Advent Aircraft Systems has successfully completed FAA flight testing of its trademarked eABS anti-skid braking system for the Pilatus PC-12 series. Once the Supplemental Type Certificate is issued, it will mark the first time an anti-skid system will be available for the aircraft. The Advent eABS is currently certified for the Eclipse EA500/550, King Air B300, Textron Aviation Defense T-6B/C, with pending certification for the King Air B200 to come.
Company flight tests were conducted at Sanford Seacoast Regional Airport, Sanford, Maine (KSFM) on March 26, followed by formal FAA flight tests on March 30. Peter Simpson, pilot in command for the FAA flight test, said “The new stopping performance of the airplane was remarkable and exceeded expectations, with excellent directional control throughout all test events. The technology of the system integrates perfectly with the PC-12.”
During the FAA tests, an average 24% reduction in all stopping distances was recorded, with landing rolls reduced an average of 26%, while maximum take-off weight accelerate-stopping was reduced by an average of 19%. The tests were conducted on both dry and wet runway conditions. By regulation, all tests were performed without the use of reverse thrust and compared to the Aircraft Flight Manual (AFM) distances for the day’s conditions.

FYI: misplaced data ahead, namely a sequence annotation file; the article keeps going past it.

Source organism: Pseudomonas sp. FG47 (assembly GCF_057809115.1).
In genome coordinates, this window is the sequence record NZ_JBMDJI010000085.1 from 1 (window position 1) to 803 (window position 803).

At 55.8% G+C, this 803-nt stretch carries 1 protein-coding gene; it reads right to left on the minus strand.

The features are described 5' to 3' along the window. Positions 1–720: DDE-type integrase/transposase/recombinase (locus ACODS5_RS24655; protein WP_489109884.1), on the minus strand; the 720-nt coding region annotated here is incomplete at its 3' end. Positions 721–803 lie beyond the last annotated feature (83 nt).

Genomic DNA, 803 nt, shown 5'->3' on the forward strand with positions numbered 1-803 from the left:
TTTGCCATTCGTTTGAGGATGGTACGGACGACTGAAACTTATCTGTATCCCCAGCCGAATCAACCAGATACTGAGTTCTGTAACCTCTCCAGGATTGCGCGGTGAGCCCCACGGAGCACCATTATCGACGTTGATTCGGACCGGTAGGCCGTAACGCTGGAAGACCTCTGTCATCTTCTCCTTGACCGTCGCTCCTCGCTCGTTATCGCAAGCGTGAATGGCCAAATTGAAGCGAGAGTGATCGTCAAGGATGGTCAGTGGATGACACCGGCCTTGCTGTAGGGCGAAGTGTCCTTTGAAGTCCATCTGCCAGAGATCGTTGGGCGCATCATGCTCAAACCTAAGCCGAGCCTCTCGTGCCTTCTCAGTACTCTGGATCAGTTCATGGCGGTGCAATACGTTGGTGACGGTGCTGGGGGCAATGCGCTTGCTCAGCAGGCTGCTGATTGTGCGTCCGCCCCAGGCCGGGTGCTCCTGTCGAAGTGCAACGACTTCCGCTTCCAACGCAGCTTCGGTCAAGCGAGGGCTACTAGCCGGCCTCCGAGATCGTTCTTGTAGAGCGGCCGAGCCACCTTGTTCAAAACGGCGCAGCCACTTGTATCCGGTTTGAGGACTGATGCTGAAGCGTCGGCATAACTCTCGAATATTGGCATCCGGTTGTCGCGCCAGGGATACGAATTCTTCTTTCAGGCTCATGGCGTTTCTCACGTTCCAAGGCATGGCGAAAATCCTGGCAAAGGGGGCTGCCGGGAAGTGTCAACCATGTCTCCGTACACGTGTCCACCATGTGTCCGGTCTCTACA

A total of 16 hard braking events were performed at light, medium, heavy and maximum weight conditions over the two days of company and FAA flight tests. Events consisted of six landings and two accelerate-stops on each day. All events were performed using the same single set of tires and brakes, with negligible wear.
Reduction in maximum weight accelerate-stop distances equated to 620ft in dry conditions and 520ft in wet conditions, introducing a substantial new safety margin for operators in case of an aborted take-off. The landing roll reductions and reduced risk at all weights offer the PC-12 operator an alternative or complement to the use of reverse thrust, particularly at lighter aircraft weights where the risk of damaging tires can be highest for airplanes not equipped with anti-skid brakes.
For certification purposes, Advent only had to demonstrate to the FAA the safe operation of the systems and that stopping distances for the PC-12 with the eABS installed were no worse than existing AFM values. However, subject to customer demand, Advent would consider seeking FAA approval for a revision to the AFM to incorporate the reduced stopping distances demonstrated during testing.
Edited by Michael Jones